Editorial

GOV.UK Verify used to sign-off first ever digital mortgage

Country’s first digital mortgage deed was entered into the Land Register, says the government, in one of the first proven examples of use of the government’s digital identity service

Posted 9 May 2018 by

After 146 years, a digital mortgage deed was entered into the Land Register as part of the Registry’s ‘Sign your mortgage deed’ service – announcing not only a major change in the way the housing sector will work, but also a significant win for the government’s Verify Digital Identity service.

HM Land Registry says the use of Verify means borrowers can securely confirm their identity before digitally signing a mortgage deed online – and could herald a time when any need for a physical witness to watch as an applicant applies an ink signature to a paper mortgage deed could be coming to an end.

Borrowers will also save time as they can stop risking their important application documents being lost in the post, plus will be able to log in and sign their deed at any time – meaning their application is more likely to move along more quickly.

“By working with partners in the industry, we have secured a simpler and faster service for the benefit of home owners,” claims HM Land Registry Chief Executive and Chief Land Registrar Graham Farrant.

“Initial feedback has been very positive, with customers finding the process simple, quick and secure,” adds the Chief Operating Officer at Coventry Building Society, Peter Frost.

“Although this initiative has started with re-mortgages, we’re excited about the potential for it to be extended to purchases in the future.”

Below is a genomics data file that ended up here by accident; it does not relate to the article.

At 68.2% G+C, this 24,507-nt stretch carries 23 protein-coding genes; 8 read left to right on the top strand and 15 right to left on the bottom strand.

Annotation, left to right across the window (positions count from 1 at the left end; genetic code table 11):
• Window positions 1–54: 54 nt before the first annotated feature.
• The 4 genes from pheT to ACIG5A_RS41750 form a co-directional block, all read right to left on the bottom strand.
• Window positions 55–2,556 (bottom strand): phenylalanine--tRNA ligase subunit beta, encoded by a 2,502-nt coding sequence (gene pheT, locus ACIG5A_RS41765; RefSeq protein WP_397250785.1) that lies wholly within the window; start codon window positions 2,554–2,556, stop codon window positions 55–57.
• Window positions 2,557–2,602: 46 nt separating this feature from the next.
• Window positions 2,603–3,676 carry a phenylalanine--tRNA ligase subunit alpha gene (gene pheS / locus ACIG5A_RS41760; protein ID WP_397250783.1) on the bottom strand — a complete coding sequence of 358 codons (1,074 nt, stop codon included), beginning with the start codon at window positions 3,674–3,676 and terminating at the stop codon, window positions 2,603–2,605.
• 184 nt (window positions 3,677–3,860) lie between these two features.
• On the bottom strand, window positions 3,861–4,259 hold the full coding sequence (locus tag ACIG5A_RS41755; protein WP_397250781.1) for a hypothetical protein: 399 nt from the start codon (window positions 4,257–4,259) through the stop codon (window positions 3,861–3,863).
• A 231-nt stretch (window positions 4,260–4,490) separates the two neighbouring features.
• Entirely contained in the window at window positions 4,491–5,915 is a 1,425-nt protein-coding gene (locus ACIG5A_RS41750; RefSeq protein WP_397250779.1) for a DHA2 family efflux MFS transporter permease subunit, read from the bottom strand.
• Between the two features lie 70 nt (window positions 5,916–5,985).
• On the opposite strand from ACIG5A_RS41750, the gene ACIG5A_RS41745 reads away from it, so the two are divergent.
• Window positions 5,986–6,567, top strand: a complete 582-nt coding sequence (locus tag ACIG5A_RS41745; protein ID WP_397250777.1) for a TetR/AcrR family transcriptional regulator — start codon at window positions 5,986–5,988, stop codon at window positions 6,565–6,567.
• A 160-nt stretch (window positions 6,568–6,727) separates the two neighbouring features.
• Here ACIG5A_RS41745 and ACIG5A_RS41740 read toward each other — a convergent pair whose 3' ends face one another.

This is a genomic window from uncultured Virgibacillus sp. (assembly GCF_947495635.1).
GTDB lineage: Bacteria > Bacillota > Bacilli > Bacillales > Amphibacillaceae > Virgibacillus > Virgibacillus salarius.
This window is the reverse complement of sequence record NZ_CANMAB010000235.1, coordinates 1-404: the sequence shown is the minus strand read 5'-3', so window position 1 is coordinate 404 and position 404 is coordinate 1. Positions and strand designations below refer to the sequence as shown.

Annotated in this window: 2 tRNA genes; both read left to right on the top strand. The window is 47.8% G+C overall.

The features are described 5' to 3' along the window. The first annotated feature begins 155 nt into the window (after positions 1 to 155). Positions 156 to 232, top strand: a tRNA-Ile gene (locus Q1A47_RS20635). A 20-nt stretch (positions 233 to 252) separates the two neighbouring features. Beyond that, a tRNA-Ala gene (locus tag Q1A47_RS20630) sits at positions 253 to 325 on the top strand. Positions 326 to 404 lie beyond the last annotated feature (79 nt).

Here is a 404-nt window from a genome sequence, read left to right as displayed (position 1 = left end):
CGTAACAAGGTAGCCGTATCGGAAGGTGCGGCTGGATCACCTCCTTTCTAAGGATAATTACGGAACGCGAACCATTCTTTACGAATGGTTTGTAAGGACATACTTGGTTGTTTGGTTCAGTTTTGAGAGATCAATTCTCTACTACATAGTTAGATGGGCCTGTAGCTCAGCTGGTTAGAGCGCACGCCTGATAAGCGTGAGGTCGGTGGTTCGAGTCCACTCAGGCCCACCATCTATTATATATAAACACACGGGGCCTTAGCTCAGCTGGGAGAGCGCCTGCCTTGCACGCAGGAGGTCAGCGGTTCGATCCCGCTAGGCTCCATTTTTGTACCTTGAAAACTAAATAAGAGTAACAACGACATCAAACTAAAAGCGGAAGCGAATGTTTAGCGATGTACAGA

“This fully-digitised journey will mean that a customer can sign their mortgage deed online at a time and place of their choosing, securely underpinned by the GOV.UK Verify platform,” notes Enact Conveyancing’s Managing Director, Ben Carroll.

The transaction was for a mortgage lodged with the agency by Coventry Building Society and Enact Conveyancing for a home in Rotherhithe, South-East London, and the Registry says it now wants to roll out its new digital registration service on a national basis, with the Registry working with as many conveyancers and lenders to make this possible it can.

HM Land Registry safeguards land and property ownership worth in excess of £4 trillion, including around £1 trillion of mortgages. The Land Register itself contains more than 25 million titles, showing evidence of ownership for more than 85% of the land mass of England and Wales.

If you are interested in more practical applications of verify – or think it still has many hurdles to jump over to become a true national consumer standard – then you might be interested in Think Digital Identity for Government 2018 on Friday week, which will debate just such issues – check out the agenda and see.